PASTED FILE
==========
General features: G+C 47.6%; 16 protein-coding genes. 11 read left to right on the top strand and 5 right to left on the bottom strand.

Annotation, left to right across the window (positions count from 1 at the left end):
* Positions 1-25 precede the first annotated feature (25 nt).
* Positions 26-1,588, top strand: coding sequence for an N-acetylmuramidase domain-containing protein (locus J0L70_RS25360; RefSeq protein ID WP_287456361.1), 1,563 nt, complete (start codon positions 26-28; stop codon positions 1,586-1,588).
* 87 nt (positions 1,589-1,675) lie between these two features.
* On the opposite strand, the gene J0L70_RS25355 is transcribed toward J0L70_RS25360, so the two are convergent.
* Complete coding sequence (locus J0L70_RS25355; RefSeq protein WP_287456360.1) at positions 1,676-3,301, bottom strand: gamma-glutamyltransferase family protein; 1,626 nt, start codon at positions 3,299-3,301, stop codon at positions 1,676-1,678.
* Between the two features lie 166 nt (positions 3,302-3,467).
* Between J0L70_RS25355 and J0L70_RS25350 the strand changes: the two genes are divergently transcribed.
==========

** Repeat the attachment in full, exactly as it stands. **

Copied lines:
General features: G+C 47.6%; 16 protein-coding genes. 11 read left to right on the top strand and 5 right to left on the bottom strand.

Annotation, left to right across the window (positions count from 1 at the left end):
* Positions 1-25 precede the first annotated feature (25 nt).
* Positions 26-1,588, top strand: coding sequence for an N-acetylmuramidase domain-containing protein (locus J0L70_RS25360; RefSeq protein ID WP_287456361.1), 1,563 nt, complete (start codon positions 26-28; stop codon positions 1,586-1,588).
* 87 nt (positions 1,589-1,675) lie between these two features.
* On the opposite strand, the gene J0L70_RS25355 is transcribed toward J0L70_RS25360, so the two are convergent.
* Complete coding sequence (locus J0L70_RS25355; RefSeq protein WP_287456360.1) at positions 1,676-3,301, bottom strand: gamma-glutamyltransferase family protein; 1,626 nt, start codon at positions 3,299-3,301, stop codon at positions 1,676-1,678.
* Between the two features lie 166 nt (positions 3,302-3,467).
* Between J0L70_RS25355 and J0L70_RS25350 the strand changes: the two genes are divergently transcribed.